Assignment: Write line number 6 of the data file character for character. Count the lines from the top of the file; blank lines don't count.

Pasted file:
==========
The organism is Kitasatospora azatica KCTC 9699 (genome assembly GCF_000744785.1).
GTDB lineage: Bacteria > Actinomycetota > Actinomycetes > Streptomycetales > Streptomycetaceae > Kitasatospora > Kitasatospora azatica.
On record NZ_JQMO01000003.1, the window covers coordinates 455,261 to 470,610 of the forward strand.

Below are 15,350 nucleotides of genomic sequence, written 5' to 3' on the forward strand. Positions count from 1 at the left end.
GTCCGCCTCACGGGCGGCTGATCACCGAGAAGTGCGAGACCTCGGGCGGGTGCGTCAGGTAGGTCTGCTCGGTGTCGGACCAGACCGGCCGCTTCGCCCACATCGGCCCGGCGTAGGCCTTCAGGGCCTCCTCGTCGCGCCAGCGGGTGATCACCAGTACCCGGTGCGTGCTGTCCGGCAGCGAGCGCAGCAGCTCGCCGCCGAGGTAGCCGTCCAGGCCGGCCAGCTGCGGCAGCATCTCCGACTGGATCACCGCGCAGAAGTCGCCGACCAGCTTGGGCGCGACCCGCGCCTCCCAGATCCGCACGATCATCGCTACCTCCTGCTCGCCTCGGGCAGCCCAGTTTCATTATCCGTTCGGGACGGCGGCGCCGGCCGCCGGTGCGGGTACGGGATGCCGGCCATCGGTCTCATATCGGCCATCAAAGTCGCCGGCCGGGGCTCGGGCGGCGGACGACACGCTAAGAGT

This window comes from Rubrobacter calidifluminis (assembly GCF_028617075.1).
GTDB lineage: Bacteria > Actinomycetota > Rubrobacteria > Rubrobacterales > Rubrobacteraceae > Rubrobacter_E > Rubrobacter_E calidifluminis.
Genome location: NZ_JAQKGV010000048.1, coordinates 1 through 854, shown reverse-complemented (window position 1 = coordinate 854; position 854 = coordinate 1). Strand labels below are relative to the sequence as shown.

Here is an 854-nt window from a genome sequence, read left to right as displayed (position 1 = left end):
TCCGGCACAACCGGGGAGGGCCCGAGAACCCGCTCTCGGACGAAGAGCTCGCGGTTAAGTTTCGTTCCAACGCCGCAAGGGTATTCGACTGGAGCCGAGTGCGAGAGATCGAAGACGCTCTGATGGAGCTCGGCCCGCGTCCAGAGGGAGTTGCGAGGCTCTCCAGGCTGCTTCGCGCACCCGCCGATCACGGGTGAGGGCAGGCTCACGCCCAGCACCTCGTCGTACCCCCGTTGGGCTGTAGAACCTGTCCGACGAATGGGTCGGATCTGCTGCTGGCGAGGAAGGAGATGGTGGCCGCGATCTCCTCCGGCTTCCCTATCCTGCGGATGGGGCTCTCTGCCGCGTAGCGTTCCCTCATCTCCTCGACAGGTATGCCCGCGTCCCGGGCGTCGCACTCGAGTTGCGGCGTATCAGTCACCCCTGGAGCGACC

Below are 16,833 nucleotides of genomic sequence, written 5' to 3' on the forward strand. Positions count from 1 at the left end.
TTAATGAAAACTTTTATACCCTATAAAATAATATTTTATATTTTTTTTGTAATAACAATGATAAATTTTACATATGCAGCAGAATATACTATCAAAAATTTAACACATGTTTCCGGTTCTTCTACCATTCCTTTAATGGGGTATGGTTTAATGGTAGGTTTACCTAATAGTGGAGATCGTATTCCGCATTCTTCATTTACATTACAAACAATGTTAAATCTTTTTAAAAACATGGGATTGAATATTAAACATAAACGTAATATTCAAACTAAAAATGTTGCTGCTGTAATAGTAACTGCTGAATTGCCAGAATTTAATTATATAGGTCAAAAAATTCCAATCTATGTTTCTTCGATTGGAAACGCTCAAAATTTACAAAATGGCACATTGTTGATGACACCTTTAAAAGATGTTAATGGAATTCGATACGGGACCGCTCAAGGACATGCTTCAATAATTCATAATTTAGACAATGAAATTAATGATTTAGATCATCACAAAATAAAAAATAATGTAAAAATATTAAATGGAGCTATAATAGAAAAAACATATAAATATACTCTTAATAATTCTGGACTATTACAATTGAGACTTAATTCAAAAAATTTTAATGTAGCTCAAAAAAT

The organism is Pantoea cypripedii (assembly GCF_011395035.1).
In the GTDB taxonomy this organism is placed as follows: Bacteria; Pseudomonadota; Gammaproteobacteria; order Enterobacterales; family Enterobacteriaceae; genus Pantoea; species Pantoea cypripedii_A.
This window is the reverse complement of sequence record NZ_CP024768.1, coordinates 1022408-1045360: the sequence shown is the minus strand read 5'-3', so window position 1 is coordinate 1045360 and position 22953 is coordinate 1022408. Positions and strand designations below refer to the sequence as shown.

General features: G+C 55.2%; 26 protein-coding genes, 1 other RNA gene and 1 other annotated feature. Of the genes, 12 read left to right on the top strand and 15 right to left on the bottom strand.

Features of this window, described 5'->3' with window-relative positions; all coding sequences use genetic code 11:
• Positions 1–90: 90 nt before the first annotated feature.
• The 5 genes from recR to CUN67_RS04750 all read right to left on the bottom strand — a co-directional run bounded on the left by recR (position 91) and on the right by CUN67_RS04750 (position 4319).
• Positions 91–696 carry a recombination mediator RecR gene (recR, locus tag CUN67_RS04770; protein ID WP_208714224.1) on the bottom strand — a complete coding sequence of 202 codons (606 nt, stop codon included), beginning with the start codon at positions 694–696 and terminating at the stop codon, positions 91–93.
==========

This window comes from Rubrobacter calidifluminis (assembly GCF_028617075.1).